Submitted to: Society of Nematology Meeting
Publication Type: Abstract Only
Publication Acceptance Date: April 25, 2001
Publication Date: N/A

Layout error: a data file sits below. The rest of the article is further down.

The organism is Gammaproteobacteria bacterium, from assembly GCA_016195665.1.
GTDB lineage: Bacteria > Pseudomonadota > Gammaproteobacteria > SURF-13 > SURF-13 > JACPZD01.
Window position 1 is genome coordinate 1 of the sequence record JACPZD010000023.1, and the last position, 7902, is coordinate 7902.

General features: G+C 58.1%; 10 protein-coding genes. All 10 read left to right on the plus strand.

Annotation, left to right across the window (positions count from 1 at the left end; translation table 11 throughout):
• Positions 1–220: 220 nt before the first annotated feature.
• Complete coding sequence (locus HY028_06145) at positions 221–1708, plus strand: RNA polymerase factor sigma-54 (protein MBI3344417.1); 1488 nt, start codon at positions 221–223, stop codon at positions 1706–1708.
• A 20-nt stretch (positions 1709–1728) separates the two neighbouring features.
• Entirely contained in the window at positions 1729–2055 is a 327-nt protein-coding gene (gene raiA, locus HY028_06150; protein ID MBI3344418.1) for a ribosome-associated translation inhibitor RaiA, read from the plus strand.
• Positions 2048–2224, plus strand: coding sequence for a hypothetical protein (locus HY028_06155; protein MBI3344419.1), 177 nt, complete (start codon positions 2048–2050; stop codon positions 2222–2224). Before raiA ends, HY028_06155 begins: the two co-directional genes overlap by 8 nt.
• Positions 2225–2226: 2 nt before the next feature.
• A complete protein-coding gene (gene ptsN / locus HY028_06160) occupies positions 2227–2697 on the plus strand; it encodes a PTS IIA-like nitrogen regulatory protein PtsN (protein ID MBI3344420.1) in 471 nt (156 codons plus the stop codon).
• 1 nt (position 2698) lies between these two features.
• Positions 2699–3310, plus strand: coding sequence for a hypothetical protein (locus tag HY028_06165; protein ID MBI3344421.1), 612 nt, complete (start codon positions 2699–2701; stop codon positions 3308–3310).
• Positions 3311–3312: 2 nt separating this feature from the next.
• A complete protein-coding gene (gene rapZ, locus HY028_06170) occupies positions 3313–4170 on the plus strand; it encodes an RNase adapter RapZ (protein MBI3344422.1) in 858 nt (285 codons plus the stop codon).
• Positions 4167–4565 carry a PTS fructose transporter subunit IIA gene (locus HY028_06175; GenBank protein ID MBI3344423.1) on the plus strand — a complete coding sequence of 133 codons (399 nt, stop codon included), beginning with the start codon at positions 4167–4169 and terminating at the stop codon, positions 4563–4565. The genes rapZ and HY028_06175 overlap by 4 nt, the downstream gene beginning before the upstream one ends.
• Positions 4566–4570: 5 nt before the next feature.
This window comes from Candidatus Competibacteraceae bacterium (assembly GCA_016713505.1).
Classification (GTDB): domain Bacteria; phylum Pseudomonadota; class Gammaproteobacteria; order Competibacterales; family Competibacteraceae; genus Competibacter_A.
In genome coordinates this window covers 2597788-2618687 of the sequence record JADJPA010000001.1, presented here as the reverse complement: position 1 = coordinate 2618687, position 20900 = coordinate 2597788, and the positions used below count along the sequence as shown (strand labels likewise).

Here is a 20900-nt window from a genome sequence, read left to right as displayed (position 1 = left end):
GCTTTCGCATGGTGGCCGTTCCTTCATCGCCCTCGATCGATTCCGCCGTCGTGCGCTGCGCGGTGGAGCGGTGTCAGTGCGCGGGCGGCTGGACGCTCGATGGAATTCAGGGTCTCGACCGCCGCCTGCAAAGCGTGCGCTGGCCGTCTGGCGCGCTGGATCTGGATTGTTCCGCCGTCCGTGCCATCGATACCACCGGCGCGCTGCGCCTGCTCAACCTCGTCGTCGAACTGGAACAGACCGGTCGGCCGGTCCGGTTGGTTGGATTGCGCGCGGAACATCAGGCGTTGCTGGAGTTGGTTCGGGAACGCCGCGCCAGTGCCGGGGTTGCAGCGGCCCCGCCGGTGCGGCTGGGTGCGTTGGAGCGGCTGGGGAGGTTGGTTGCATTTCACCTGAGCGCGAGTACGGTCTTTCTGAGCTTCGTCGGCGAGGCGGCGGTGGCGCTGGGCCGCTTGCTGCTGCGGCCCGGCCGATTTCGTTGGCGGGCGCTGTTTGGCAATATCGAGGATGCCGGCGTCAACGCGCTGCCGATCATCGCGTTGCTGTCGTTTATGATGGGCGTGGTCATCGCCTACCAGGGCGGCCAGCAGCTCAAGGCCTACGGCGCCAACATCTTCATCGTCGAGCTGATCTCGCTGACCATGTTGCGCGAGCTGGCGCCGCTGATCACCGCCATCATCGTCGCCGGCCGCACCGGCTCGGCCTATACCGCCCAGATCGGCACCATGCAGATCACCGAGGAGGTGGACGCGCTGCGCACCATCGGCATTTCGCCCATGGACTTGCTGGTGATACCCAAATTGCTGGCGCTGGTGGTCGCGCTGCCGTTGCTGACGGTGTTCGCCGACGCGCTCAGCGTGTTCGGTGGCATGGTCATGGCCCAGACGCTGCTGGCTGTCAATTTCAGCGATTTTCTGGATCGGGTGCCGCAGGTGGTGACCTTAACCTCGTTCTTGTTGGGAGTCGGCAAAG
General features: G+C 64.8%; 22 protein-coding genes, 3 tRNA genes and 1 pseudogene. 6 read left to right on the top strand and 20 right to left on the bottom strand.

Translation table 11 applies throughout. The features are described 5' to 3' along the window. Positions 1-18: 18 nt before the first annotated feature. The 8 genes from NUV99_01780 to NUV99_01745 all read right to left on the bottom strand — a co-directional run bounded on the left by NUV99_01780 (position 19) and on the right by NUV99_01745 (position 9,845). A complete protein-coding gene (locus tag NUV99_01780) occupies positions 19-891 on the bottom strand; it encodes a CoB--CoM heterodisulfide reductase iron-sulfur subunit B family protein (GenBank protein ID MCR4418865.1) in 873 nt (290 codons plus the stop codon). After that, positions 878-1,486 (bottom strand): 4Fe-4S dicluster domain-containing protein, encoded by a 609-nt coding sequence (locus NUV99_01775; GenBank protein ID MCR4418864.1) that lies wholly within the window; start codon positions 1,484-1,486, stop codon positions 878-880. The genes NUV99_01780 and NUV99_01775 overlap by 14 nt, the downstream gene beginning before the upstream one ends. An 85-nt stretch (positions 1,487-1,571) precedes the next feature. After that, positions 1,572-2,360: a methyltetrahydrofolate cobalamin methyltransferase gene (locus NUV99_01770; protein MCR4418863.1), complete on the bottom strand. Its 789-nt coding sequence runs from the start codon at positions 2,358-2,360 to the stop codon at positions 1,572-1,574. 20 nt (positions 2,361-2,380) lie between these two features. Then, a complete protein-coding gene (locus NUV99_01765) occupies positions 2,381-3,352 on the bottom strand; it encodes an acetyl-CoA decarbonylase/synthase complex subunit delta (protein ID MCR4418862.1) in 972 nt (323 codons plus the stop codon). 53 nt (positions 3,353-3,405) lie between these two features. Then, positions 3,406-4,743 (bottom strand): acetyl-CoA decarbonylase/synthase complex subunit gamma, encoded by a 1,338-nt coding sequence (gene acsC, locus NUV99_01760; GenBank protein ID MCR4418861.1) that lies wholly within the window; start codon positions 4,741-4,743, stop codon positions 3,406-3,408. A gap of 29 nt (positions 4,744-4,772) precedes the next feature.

Transmission electron microscopy of the posterior regions of female Meloidogyne incognita revealed features of the rectal gland cells (RGCs), the gelatinous matrix (GM), and other tissues. Each RGC, typically greater than 50 micrometers long, contains a prominent nucleus and nucleolus. Rough ER and glycogen granules are the most common organelles in the anterior region of RGCs, whereas the posterior contains an elaborate system of ducts and vesicles. The vesicles contain granular material similar in appearance to that of the GM and secrete their contents into the ducts leading to the anus. The granular material progresses to the exterior of the female and engulfs the developing eggs. The hypodermal cells near the rectal glands are elongated and contain prominent nuclei, dense cytoplasm and many glycogen granules. The adjacent somatic muscles are degenerated. The vulva is a valve with a thick cuticle and massive muscles that connect to the cuticle and contract to open the vulva. These structural features assist in visualizing the processes leading to GM development and egg laying.